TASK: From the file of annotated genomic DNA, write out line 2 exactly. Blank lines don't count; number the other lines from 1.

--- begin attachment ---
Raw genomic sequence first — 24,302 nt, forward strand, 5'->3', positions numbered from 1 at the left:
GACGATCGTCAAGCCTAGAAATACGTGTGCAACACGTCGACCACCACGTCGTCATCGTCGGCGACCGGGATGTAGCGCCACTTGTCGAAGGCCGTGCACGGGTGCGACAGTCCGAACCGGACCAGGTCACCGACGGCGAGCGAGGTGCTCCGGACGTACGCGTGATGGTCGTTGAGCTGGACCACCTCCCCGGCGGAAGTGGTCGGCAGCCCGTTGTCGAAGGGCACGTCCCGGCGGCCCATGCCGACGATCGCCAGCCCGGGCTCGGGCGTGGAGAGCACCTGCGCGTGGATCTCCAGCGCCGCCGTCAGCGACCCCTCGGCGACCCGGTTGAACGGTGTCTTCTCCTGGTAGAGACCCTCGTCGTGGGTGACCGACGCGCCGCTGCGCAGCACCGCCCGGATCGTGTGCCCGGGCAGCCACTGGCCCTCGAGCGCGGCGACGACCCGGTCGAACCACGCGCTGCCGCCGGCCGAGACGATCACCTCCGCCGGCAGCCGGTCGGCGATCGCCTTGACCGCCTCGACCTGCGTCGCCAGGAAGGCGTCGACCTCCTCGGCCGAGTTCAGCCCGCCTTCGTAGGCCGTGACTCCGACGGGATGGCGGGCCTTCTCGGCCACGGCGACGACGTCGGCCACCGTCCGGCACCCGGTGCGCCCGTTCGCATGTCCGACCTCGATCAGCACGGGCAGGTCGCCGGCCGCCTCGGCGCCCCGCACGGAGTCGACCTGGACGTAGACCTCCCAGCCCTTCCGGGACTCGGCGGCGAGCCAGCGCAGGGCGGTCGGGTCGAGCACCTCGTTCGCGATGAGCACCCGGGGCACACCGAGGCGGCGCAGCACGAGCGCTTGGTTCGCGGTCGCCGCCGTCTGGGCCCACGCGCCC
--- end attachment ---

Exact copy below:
GACGATCGTCAAGCCTAGAAATACGTGTGCAACACGTCGACCACCACGTCGTCATCGTCGGCGACCGGGATGTAGCGCCACTTGTCGAAGGCCGTGCACGGGTGCGACAGTCCGAACCGGACCAGGTCACCGACGGCGAGCGAGGTGCTCCGGACGTACGCGTGATGGTCGTTGAGCTGGACCACCTCCCCGGCGGAAGTGGTCGGCAGCCCGTTGTCGAAGGGCACGTCCCGGCGGCCCATGCCGACGATCGCCAGCCCGGGCTCGGGCGTGGAGAGCACCTGCGCGTGGATCTCCAGCGCCGCCGTCAGCGACCCCTCGGCGACCCGGTTGAACGGTGTCTTCTCCTGGTAGAGACCCTCGTCGTGGGTGACCGACGCGCCGCTGCGCAGCACCGCCCGGATCGTGTGCCCGGGCAGCCACTGGCCCTCGAGCGCGGCGACGACCCGGTCGAACCACGCGCTGCCGCCGGCCGAGACGATCACCTCCGCCGGCAGCCGGTCGGCGATCGCCTTGACCGCCTCGACCTGCGTCGCCAGGAAGGCGTCGACCTCCTCGGCCGAGTTCAGCCCGCCTTCGTAGGCCGTGACTCCGACGGGATGGCGGGCCTTCTCGGCCACGGCGACGACGTCGGCCACCGTCCGGCACCCGGTGCGCCCGTTCGCATGTCCGACCTCGATCAGCACGGGCAGGTCGCCGGCCGCCTCGGCGCCCCGCACGGAGTCGACCTGGACGTAGACCTCCCAGCCCTTCCGGGACTCGGCGGCGAGCCAGCGCAGGGCGGTCGGGTCGAGCACCTCGTTCGCGATGAGCACCCGGGGCACACCGAGGCGGCGCAGCACGAGCGCTTGGTTCGCGGTCGCCGCCGTCTGGGCCCACGCGCCC